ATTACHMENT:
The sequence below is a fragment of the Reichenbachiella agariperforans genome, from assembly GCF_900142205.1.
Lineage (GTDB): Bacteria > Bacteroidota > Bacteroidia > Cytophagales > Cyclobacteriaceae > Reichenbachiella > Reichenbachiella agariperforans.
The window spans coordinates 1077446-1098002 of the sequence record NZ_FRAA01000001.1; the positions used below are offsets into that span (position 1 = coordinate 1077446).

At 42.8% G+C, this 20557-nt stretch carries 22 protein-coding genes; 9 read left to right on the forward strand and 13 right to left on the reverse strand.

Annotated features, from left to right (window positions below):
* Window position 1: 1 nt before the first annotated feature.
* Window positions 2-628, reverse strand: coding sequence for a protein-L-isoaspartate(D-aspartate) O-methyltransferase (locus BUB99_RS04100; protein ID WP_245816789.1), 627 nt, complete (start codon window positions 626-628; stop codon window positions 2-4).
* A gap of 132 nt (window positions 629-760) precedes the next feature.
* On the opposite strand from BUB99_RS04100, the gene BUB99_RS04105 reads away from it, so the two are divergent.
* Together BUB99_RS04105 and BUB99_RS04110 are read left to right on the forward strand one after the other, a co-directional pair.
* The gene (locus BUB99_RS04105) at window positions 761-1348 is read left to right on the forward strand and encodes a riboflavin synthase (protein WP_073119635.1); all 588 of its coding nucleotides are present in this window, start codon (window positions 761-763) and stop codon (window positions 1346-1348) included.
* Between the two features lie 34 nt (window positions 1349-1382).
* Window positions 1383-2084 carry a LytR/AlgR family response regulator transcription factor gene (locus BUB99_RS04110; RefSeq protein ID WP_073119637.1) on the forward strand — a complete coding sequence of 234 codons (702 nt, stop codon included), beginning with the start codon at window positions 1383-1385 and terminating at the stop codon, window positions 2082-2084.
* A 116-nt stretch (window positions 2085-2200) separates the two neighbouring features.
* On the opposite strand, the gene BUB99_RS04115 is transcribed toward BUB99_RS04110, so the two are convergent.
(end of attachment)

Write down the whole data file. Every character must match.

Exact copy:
The sequence below is a fragment of the Reichenbachiella agariperforans genome, from assembly GCF_900142205.1.
Lineage (GTDB): Bacteria > Bacteroidota > Bacteroidia > Cytophagales > Cyclobacteriaceae > Reichenbachiella > Reichenbachiella agariperforans.
The window spans coordinates 1077446-1098002 of the sequence record NZ_FRAA01000001.1; the positions used below are offsets into that span (position 1 = coordinate 1077446).

At 42.8% G+C, this 20557-nt stretch carries 22 protein-coding genes; 9 read left to right on the forward strand and 13 right to left on the reverse strand.

Annotated features, from left to right (window positions below):
* Window position 1: 1 nt before the first annotated feature.
* Window positions 2-628, reverse strand: coding sequence for a protein-L-isoaspartate(D-aspartate) O-methyltransferase (locus BUB99_RS04100; protein ID WP_245816789.1), 627 nt, complete (start codon window positions 626-628; stop codon window positions 2-4).
* A gap of 132 nt (window positions 629-760) precedes the next feature.
* On the opposite strand from BUB99_RS04100, the gene BUB99_RS04105 reads away from it, so the two are divergent.
* Together BUB99_RS04105 and BUB99_RS04110 are read left to right on the forward strand one after the other, a co-directional pair.
* The gene (locus BUB99_RS04105) at window positions 761-1348 is read left to right on the forward strand and encodes a riboflavin synthase (protein WP_073119635.1); all 588 of its coding nucleotides are present in this window, start codon (window positions 761-763) and stop codon (window positions 1346-1348) included.
* Between the two features lie 34 nt (window positions 1349-1382).
* Window positions 1383-2084 carry a LytR/AlgR family response regulator transcription factor gene (locus BUB99_RS04110; RefSeq protein ID WP_073119637.1) on the forward strand — a complete coding sequence of 234 codons (702 nt, stop codon included), beginning with the start codon at window positions 1383-1385 and terminating at the stop codon, window positions 2082-2084.
* A 116-nt stretch (window positions 2085-2200) separates the two neighbouring features.
* On the opposite strand, the gene BUB99_RS04115 is transcribed toward BUB99_RS04110, so the two are convergent.